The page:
However, the exception is industrial warehouses which contain consumer goods inventory — a cheaper way to store consumer goods than in a shopping center. In other words, retailers can have a small, efficient “showcase” operation in a shopping center and store the major inventories “off line” to be delivered by United Parcel Service of America Inc. or FedEx directly to the customer’s home.

I just described the future of many of the existing, formerly manufacturing neighborhoods of coastal California.

AMB Property sold its retail portfolio years ago. They were one of the few real estate firms that foresaw the immense impact of the Internet on brick-and-mortar real estate.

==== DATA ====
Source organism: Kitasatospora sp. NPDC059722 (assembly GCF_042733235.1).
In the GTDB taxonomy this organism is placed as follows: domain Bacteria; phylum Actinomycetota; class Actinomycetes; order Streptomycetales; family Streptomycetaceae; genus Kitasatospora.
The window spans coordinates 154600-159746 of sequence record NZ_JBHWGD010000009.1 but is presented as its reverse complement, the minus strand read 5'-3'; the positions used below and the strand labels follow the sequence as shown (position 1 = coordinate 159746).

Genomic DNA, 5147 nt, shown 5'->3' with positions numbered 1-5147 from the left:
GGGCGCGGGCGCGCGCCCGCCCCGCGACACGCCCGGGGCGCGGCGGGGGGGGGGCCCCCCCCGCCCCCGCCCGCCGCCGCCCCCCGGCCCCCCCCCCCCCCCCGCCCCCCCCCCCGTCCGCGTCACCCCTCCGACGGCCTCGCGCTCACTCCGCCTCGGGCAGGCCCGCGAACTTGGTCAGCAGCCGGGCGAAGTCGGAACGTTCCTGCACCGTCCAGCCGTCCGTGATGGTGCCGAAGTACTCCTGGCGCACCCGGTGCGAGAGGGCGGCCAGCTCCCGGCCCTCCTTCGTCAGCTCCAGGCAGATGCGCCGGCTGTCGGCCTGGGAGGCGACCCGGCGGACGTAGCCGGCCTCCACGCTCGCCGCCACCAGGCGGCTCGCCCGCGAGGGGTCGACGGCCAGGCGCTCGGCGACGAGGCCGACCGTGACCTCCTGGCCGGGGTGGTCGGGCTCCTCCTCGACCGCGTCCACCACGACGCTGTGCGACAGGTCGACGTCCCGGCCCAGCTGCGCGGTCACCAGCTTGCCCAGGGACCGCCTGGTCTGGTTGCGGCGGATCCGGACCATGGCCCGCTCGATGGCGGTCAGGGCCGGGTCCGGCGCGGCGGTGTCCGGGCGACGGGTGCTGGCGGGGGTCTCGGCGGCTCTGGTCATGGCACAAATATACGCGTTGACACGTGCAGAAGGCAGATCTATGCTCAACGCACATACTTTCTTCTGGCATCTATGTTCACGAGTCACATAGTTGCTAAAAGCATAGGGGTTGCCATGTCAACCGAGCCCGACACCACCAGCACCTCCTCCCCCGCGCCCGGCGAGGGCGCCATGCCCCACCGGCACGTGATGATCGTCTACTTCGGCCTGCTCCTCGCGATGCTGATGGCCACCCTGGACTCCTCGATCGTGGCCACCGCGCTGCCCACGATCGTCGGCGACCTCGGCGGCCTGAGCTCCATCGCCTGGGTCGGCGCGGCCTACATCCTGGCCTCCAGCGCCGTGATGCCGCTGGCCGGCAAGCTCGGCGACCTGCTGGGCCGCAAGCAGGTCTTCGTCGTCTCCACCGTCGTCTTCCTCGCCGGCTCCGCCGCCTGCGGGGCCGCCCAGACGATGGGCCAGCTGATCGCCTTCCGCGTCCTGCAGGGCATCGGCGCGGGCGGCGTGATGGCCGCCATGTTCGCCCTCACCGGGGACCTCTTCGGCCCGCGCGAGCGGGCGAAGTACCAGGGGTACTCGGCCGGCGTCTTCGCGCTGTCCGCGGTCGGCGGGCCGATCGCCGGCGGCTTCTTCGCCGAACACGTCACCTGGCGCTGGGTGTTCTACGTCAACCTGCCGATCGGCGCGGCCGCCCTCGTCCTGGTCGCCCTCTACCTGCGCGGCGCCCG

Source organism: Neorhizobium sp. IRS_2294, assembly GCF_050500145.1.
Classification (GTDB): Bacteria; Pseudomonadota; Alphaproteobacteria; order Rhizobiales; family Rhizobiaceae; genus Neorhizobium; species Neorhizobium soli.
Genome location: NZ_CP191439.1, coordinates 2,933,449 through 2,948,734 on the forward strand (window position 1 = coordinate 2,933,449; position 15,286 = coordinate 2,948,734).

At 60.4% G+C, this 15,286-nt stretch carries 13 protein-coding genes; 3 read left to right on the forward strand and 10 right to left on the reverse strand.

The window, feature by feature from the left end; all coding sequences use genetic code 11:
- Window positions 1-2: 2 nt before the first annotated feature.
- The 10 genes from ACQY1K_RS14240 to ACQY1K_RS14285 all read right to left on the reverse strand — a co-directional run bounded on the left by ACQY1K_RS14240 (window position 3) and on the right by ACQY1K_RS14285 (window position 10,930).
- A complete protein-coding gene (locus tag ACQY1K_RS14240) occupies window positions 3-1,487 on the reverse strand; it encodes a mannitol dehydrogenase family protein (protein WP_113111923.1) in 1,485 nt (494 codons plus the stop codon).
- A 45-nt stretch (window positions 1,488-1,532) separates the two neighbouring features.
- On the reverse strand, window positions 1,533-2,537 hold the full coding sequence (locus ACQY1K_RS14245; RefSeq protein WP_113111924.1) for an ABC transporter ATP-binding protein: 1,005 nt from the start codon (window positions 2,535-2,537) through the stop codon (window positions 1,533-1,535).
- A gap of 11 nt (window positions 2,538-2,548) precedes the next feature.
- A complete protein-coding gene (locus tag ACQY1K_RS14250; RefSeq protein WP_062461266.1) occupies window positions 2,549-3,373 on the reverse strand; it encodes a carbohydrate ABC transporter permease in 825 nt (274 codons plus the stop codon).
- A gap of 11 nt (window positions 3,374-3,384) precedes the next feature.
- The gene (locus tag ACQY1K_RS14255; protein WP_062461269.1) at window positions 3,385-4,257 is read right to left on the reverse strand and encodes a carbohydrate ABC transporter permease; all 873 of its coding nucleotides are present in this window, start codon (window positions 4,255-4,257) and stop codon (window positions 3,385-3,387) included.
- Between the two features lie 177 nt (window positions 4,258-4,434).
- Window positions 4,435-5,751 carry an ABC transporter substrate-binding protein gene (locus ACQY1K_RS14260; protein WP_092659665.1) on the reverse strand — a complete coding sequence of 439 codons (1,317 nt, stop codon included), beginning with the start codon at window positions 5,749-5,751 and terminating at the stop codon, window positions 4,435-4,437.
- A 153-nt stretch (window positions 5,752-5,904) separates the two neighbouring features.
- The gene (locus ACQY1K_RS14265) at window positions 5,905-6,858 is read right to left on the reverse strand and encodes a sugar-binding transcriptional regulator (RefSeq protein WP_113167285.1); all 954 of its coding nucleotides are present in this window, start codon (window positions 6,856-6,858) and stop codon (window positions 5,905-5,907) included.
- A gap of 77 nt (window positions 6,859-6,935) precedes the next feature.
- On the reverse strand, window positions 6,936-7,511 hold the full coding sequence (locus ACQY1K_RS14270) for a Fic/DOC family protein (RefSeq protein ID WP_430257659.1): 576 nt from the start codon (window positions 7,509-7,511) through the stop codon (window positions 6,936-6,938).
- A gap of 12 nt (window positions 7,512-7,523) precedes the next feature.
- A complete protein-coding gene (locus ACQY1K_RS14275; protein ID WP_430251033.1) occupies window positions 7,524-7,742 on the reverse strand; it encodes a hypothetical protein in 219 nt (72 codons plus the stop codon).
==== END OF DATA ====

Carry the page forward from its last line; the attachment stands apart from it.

They concluded that the future was murky for brick-and-mortar retailing … that it would be better to sit on the sidelines until things are sorted out.

Yet, companies like AMB remain, in effect, in the retailing business without owning retail shopping centers. They are stewards of the property where manufacturing is transitioning to consumer item storage.

Procter & Gamble is another example, notes Moghadam, of industrial trends. Fifteen years ago it would have had hundreds of 100,000-square-foot warehouses, including one in San Diego, to supply local retailers with inventory.

However, with innovations in technology and distribution, they now have only five warehouses spread across the country to “blanket” the entire nation. But these warehouses are 1 million square feet in size, enabling P&G to save on real estate costs, labor, and other expenses associated with economy of scale.